About a year ago, I decided I just had to get serious about treating that wart! I really wanted it gone! So, I followed the directions carefully on the bottle of medicine. After a couple of days of putting on the medicine, I woke up one morning with the toe with the wart swollen about twice it's normal size! It happened that I had an appointment with my rheumatologist the next day, so I showed it to her. She seemed shocked and told me that I should never do that again! I told her I'd been doing it off and on for years and that had never happened before. She said "With Scleroderma, your skin is way too sensitive to be using something like that." (or something to that effect.)

I asked her what I should do about the wart, which made it hard to walk at times. If she answered me, I don't remember the answer. I have just lived with the wart ever since. Usually when it gets really sore, I can pick a little bit off of it and make it easier to walk. I do this right after a shower or bath when the wart is soft. I make sure my hands are clean.

If it were really bothering me, I think I might see a podiatrist, but I would ask my rheumatologist about that first! I would be afraid the podiatrist wouldn't know enough about scleroderma and would injure my foot. I would not expect my foot to heal quickly -- or at all! So, I wouldn't go unless it was REALLY causing me a problem.

I am a big believer in natural healing and so forth. I am almost a vegetarian (working on it!) and I eat a really healthy diet. However, I count on my rheumatologist to help me with this very serious disease and she IS helping me! Until the last few years, I practically took no drugs, even aspirin. But, I have had to face the fact that I can barely function without some of the medicines I am now on.

One thing to keep in mind is that some damage that this disease can cause is likely to be irreversible. Joint damage, for example, may be permanent. However, it seems to be preventable if you treat it in the beginning. I think it's a good idea to see a scleroderma expert and find out your options. It's your choice whether or not to take the doctor's advice. You really wouldn't want to lose the use of your hands or your feet, or allow serious lung problems to go untreated if these things could be treated. Although the calluses probably aren't a result of having scleroderma, your husband, because of the scleroderma, will want to be very careful how he treats the calluses or whom he allows to work on them.

Mary in Texas

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Hello Jerry'swife, well what I do is give myself a foot massage treatment, I have brought stuff from a body shop. I do this once a week and my feet look and feel so good. I even do my husbands because he stands on them all day. They have a whole line of foot care and I use it everyweek. It has soften up my feet tremedously and I just love the way it feels. Well I hope this helps, Sam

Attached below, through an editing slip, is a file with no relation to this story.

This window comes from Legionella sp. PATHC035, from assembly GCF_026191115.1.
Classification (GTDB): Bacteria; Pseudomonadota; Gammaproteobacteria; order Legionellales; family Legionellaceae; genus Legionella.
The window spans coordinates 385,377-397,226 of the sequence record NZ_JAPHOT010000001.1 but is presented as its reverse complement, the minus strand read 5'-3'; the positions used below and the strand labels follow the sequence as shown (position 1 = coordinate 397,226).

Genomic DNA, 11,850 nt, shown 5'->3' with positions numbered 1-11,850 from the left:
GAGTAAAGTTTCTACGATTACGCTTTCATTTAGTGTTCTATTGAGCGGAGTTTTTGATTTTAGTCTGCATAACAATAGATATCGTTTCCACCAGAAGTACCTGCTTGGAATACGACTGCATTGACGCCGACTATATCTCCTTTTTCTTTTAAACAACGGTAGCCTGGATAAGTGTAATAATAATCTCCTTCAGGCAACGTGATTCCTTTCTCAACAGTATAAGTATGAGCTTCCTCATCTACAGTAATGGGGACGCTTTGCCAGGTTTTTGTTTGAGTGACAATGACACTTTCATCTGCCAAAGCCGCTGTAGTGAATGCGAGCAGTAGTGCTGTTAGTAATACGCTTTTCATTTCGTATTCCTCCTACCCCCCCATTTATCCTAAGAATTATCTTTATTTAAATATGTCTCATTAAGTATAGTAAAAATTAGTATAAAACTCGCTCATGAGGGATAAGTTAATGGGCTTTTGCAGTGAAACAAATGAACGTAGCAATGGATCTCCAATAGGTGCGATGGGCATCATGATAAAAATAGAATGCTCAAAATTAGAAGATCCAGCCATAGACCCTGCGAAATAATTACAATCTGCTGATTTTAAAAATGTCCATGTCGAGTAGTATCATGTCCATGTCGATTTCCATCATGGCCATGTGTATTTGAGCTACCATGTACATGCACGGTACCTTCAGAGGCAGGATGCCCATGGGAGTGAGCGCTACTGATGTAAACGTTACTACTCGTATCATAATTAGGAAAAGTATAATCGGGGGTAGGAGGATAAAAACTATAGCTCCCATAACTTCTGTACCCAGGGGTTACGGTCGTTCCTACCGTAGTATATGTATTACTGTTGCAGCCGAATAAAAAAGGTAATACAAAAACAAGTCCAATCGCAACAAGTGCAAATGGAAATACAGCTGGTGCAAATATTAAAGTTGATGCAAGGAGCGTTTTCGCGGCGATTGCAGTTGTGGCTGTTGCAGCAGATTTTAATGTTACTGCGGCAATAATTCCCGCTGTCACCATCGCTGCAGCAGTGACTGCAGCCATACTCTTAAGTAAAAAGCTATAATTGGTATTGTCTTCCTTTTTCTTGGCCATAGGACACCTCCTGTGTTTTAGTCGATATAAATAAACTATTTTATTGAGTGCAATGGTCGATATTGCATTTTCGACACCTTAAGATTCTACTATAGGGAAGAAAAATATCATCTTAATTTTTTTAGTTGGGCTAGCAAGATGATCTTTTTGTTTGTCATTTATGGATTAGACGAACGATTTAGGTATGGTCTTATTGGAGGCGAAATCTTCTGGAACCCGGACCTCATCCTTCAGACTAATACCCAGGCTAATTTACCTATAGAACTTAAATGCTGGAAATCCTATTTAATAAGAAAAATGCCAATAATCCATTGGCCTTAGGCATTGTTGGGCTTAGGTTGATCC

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Thanks to all of you for your information. I guess I should have given more info in my initial post.


We have seen several specialist (including Dr. Clements at UCLA) and have a regular Dr. that we see monthly. We have seen the podiatrist and he just trimmed the calluses off but they were back the next week.


I am glad to know that they may not be a side affect of his scleroderma, but it just seems like one thing after another happens to him.


Thanks again for all of your support, if you ever need anyone - please feel free to email me. And keep in mind, that everytime you post something, everyone is reading it and gaining very insightfull information.


I can't tell you how many things I have learned from all of you over the past year and 1/2 that has helped in some way or another.


Our biggest blessing in dealing with disease is that we have two HUGE distractions - 2 year old twin boys that are full on energy. It really really shifts the focus on our problems.


Thanks, thanks, thanks again to all of you!!!!!


Big Hugs



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Hi Jerry's wife,


I have callouses on my feet which are secondary to Raynauds. About 5 years ago I had my 1st Raynaud's attack, which caused a condition called chilblains. My toes get these red marks (I think it's blood) that pools up. They swell, turn red & blister. It got so bad that I couldn't get my shoes on my feet. Now, every winter, the chilblains develop. When they go away, I have hardened skin, which looks like callouses.


Hope you find this info helpful. I think it's great that you are online trying to help your husband. I think it's so important to have a supportive spouse, b/c this whole disease is hard to take at times.


Lots of hugs to both of you!!